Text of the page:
'Consumerism at the root of climate crisis'

Modi advocates practice of age-old traditions of the country to fight it.

Updated - April 08, 2015 09:38 am IST

Published - April 06, 2015 07:06 pm IST - New Delhi

Prime Minister Narendra Modi being presented a plant by Minister of State (Independent Charge) for Environment, Forest and Climate Change, Prakash Javadekar at a Conference of State Environment and Forest Ministers, in New Delhli on Monday. Photo: Ramesh Sharma

Prime Minister Narendra Modi being presented a plant by Minister of State (Independent Charge) for Environment, Forest and Climate Change, Prakash Javadekar at a Conference of State Environment and Forest Ministers, in New Delhli on Monday. Photo: Ramesh Sharma

Blaming the changing lifestyles of people as the reason for environmental degradation, Prime Minister Narendra Modi on Monday said increasing consumerism was at the root of the climate crisis and advocated practice of age-old traditions of the country to fight it.

“I have said it many times that we are making all the rules to curb carbon emissions...but we are not willing to change our lifestyle. In the root of the problem is that the humanity kept increasing its consumption and the nature is harmed most where consumption is maximum,” he said.

Addressing a meeting of Environment Ministers of States, he said, nature was exploited less where consumption was limited.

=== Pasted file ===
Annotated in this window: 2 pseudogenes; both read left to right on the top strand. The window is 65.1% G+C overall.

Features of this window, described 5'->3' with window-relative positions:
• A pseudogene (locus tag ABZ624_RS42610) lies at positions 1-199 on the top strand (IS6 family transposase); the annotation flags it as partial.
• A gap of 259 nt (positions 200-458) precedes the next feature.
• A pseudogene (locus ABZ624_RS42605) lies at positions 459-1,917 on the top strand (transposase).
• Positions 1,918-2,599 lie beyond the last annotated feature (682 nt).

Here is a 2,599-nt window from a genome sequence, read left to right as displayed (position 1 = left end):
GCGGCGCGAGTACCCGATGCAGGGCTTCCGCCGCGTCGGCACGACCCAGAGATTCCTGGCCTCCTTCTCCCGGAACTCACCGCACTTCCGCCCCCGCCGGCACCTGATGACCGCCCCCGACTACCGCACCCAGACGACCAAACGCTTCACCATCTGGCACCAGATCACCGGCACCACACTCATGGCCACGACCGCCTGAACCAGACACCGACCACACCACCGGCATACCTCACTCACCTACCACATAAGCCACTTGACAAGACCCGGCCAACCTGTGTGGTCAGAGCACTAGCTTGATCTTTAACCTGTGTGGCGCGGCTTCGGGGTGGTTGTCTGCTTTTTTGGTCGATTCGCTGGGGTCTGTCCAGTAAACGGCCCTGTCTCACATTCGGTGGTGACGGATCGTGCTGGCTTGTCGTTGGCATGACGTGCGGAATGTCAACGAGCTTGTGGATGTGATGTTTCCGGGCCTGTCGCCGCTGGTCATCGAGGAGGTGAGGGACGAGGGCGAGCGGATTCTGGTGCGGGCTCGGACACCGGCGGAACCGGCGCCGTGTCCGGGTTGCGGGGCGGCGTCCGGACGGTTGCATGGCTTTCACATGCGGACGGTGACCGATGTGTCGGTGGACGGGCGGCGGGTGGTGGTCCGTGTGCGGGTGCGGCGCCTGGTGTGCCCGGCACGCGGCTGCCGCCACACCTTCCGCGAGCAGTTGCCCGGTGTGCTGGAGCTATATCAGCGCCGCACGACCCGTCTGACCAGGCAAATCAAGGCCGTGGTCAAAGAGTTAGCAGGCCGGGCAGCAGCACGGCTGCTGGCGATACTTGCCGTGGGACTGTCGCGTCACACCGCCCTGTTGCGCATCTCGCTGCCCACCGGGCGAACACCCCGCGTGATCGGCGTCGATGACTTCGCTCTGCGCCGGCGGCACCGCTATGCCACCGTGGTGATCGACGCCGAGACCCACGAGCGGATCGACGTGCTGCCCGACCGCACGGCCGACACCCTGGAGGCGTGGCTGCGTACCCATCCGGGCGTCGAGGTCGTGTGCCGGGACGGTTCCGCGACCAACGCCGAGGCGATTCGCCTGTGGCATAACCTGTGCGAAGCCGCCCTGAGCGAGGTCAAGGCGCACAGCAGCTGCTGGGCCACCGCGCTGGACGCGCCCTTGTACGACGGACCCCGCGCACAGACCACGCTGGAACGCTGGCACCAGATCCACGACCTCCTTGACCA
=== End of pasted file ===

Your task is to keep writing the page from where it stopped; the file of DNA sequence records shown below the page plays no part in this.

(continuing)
“So long as we do not focus on our lifestyle and bring it in the centre of the global attention we cannot despite all attempts (succeed)... But it is difficult to make developed countries understand it,” he said.

Noting that recycling of products had become in vogue as the world worked to cut down on the exploitation of nature, Mr. Modi said, Indians always believed in recycling and using old products and suggested that India has a long tradition of protecting nature.

Mr. Modi referred to several traditional practices to drive home his point and lamented that India could not forcefully put across its views in a way the world could understand.

He said grandmothers would use old clothes to make mat for sleeping and it was later used for mopping floor, as he spoke about presence of recycling in Indian houses. “Recycling everything in house was a simple tradition. It was natural.”

People believed that God was present in trees and worshipped and protected them, he said.

Grandmothers would teach children on full moon nights how to thread a needle and advocated that urban bodies switch off lights during such nights so that people could feel it and the practice will save energy as well.

“If you ask the new generation of people whether they have experienced a full moon night, whether they have gone out...

We are so detached from the nature now,” he said.

Mr. Modi suggested a day like Sunday should be promoted for cycling to save energy and took a dig at his critics, saying they would “accuse” him of being an “agent of cycle manufacturers”.

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